Wade says the Tigers feel more than comfortable with Reid pushing the ball up the floor after he gets a rebound. This would allow guards to play off the ball in transition, which could create any number of problems for opposing defenses.
He gives the Tigers immense options on both sides of the floor that, frankly, LSU just didn’t last season.
“Yeah, we like it when Naz gets rebounds,” Wade says. “We let him push the ball. He’s a play maker. I mean, it’s appropriate that we talk about — he’s like having Tremont at a big spot, at a 4 or 5 spot. We move him around, and we’ll play him at the 3 some this year, too, so we can play really big when we do that. We can maneuver him around just because of his unique skill set, and he’s got a very, very bright future ahead of him in basketball.”
THE SPOTLIGHT ON Reid is currently bigger than it ever has been, but that doesn’t mean he’s a stranger to success or attention.
Reid earned national attention early on in his high school career and he’s been a mainstay toward the top of recruiting lists ever since.
He earned the honor of McDonald’s All-American, and he showed off in the yearly all-star game with a 15-point, 11-rebound performance in just 20 minutes.
Just two weeks before that he helped lead Roselle Catholic High School to Non-Public B state title in dramatic fashion.
After assisting Roselle Catholic in erasing a 7-point deficit in the final three minutes of the fourth quarter, Reid put the icing on the cake of the comeback in the final seconds with solid plays on both ends of the floor.
He blocked a shot, hustled down the court and threw down an alley-oop slam dunk to put the Lions ahead 63-61 with seven seconds, a final score that would hold.
Those kinds of hustle plays are exactly what Wade wants from his athletes, especially late in big-time games.
The 22-point championship performance capped off a stellar senior season for Reid as he finished averaging 14.8 points, 7.7 rebounds and 2.1 assists per game.
“He’s an unbelievable passer and he scores really well,” says junior guard Skylar Mays. “I think most people think he’s a finesse player, but he can play bully ball, also. I’m telling you, he’s the total package.”
CHOOSING THE LEAVE New Jersey, especially to a destination as far away from New Jersey as LSU, wasn’t an easy decision for Reid to make.
Reid received offers and visits from some of college basketball’s most blue-blooded programs. Kentucky head coach John Calipari visited him twice in 2017 in hopes of adding him to his latest perennially top-tier recruiting class.
He also received offers and visits from Arizona, Kansas, Louisville Seton Hall and UCLA.
Wade had to put all hands on deck to make sure Reid felt comfortable in Baton Rouge despite a different culture, climate and athletes to play with.
Thanks to the athletes Wade already had on board, and the groundwork he began laying since he stepped foot on LSU’s campus, he was able to draw Reid in with a familial feel and a talented cast of supporting characters that should only help Reid look better this season.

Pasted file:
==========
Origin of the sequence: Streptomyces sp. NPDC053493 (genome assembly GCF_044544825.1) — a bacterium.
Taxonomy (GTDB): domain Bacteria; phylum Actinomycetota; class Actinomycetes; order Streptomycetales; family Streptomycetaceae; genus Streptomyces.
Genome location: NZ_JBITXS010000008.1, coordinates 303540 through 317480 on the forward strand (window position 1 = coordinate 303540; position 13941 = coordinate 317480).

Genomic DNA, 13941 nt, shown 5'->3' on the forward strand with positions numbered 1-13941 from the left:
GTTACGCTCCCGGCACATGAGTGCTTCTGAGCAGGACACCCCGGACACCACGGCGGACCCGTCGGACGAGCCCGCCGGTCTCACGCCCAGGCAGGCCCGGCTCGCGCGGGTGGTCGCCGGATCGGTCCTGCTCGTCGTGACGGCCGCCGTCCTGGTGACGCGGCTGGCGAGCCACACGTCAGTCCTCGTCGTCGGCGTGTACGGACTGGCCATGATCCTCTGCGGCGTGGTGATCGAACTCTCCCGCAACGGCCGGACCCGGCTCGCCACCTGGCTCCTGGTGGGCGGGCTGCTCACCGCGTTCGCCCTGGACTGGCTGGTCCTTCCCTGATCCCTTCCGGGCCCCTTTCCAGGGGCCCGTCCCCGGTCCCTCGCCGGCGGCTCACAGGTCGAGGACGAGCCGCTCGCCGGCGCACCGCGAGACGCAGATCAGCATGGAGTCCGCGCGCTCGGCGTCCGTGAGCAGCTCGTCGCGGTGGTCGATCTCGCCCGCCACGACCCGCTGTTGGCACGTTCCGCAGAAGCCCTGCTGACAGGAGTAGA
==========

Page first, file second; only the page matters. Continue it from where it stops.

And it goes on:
“I was able to feel home away from home,” Reid says of LSU. “I really didn’t like to leave Jersey at all because that’s where I’ve been all my life. It was comforting. Coach Wade was able to bring me in basically like a nephew or a son, something of that nature.
“Ja’vonte (Smart), Emmitt (Williams), Darius (Days), Tremont (Waters), Skylar (Mays) and everybody else was able to make me feel at home. Those are my brothers. They were able to bring me in like I’m a brother.”
Wade also drew Reid in with his style of coaching.
The two are kindred spirits in the sense that they would be considered competitive to a fault if they were in any line of work other than athletics.
Reid also appreciates Wade’s hard-nosed attitude and unapologetic approach to coaching. He didn’t come to LSU to be coddled and told he was going to be a star with NBA potential.
He came to LSU to develop into a star, and if Wade has a reputation for anything, it’s demanding his players progress at a consistent pace.
“He’s a sore loser, and I’m… just a sore lose. I can’t lose,” Reid says. “I’m hoping that’s something I hope won’t do much of or at all this season. I’m pretty sure we won’t.
“His style of coaching is just incredible. I’ve had a few coaches, but he cares. You can’t do anything without him being on you. It’s not because you did something wrong and he hates you. It’s because he cares and he knows you can be better.”
The transition has involved more than just getting ready to play at the college level.
Reid laughs he’s not sure he’ll ever get acclimated to the weather in Baton Rouge.
“It’s hot 24/7,” Reid says “It’s a little humid, but I’ll get over it. … I’m still used to the cold.”
Luckily for him, he probably won’t have to get used to it for very long.
Reid may not be at LSU for an entire school year, but that doesn’t mean he doesn’t want to make the most of his time at the institution.
If the goal of a university is to prepare students for their eventual careers, Naz Reid feels like he’s in the perfect place to hone his craft, even if for just a few months.
He entered the Southeastern Conference at a good time to prove himself. Gone are the days of the wretched and memetic SEC Basketball Fever that seemed to plague the conference for years. The league has up to six legitimate contenders for the title this year and depth it hasn’t seen in years.
And if Reid has anything to say about it, the Tigers won’t be finishing their season playing in the National Invitational Tournament.
He wants to go dancing.
“I just can’t wait to get out there and compete against top players and teams,” Reid says. “I’ve played a lot of people in high school, but it doesn’t really compare to college and trying to get to the next level from there.”